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The Social Action Secretariat - Activism (1960-1966)

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The Social Action Secretariat: Publications 1960

The Social Action Secretariat: Events 1960-1966
The Social Action Secretariat: Activism 1960-1966
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alt"An Experience in Charity." Student Account of Participation in Sit-ins. 1961.

"Baltimore, Maryland and the student sit-in movement were merely words on a type-written page for me until late in November when a call from Yale and the Northern Student Movement Co-Ordinating Committee invited Manhattanville to join… in actually participating in one of the demonstrations."

Centurion article on NFCCS participation in Baltimore sit-ins"Students Manifest Sympathy at Saturday Baltimore Sit-ins." The Centurion. December 13, 1961.

"Athalie Joy summed up the effect it had on her by saying, 'You leave with the conviction that lip service to Civil Rights is not enough. You can only know how important your individual support is by active participation.'"

President O'Byrne with Professors Dilworth and LangleyPresident Eleanor O'Byrne with Professors David Dilworth and Raymond Langley. August 1963.

At 2:30am on August 28, 1963 a group of six students and two faculty members departed Washington D.C. to take part in the March on Washington for Jobs and Freedom.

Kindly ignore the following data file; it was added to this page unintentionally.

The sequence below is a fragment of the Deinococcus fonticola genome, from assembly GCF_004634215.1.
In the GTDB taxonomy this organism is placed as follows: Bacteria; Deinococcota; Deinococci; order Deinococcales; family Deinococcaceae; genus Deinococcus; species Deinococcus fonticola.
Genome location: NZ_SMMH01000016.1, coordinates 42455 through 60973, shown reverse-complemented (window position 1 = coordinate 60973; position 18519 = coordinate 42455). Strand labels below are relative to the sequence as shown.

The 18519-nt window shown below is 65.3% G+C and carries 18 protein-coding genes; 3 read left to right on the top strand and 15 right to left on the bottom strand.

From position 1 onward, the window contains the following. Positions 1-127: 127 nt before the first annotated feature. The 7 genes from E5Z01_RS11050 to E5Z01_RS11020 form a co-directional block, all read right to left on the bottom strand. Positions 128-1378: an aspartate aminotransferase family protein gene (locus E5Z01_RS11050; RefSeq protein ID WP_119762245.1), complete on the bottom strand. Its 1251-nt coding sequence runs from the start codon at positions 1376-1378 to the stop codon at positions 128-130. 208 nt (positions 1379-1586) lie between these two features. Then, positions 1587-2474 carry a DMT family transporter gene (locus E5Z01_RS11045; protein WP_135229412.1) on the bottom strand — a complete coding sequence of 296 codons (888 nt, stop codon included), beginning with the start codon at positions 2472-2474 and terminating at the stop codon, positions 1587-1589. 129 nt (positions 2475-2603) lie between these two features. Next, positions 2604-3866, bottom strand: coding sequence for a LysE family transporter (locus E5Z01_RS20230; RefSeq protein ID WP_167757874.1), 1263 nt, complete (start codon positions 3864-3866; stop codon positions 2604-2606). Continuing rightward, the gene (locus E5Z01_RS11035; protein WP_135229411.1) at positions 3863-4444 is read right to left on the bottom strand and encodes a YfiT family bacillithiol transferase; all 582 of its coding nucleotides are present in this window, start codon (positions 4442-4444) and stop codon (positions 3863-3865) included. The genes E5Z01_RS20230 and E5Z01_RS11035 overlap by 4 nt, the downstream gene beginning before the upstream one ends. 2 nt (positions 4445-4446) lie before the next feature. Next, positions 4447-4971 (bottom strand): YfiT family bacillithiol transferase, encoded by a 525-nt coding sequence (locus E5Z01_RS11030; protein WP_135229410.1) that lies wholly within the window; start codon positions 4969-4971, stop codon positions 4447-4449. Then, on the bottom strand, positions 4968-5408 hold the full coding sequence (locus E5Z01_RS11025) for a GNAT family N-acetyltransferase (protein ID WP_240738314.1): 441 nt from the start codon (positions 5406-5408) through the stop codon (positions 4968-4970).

President O'Byrne with March on Washington ParticipantsPresident Eleanor O'Byrne with March on Washington Participants. August 28, 1963.

President O'Byrne with March on Washington ParticipantsPresident Eleanor O'Byrne with March on Washington Participants. August 28, 1963.

President O'Byrne with March on Washington ParticipantsPresident Eleanor O'Byrne with March on Washington Participants. August 28, 1963.

President O'Byrne with March on Washington ParticipantsPresident Eleanor O'Byrne with March on Washington Participants. August 28, 1963.

Left to right: Marcia Stifle (class of 1962), Rosalie Mazur (1965), President O'Byrne, Sam Shea (1965), Margot Mulvehill (1964)

Student Account of the March on WashingtonStudent Account of March on Washington. 1963

This personal account discusses the thoughts and feelings experienced by the Manhattanville participants.
"The most amazing speaker of the afternoon was Martin Luther King. He spoke at the end of the afternoon, at a time when most of us were exhausted and fatigued emotionally as well as physically. But King transformed all that in just a few moments…His effect was incredible unless you yourself could be there to experience. The people were finely tuned to his emotions. As his rose, theirs rose, spontaneously, as if King were voicing all the hopes, all their dreams in himself."

Centurion article on NFCCS participation in March on Washington"College Students March in Civil Rights Movement." The Centurion. October 2, 1963.

TouchstoneNFCCSMarchAlabamathumb"Students March in Alabama." Touchstone. April 1, 1965.

Thirteen students joined the thirty thousand marchers in Montgomery, AL for the Selma-Montgomery March.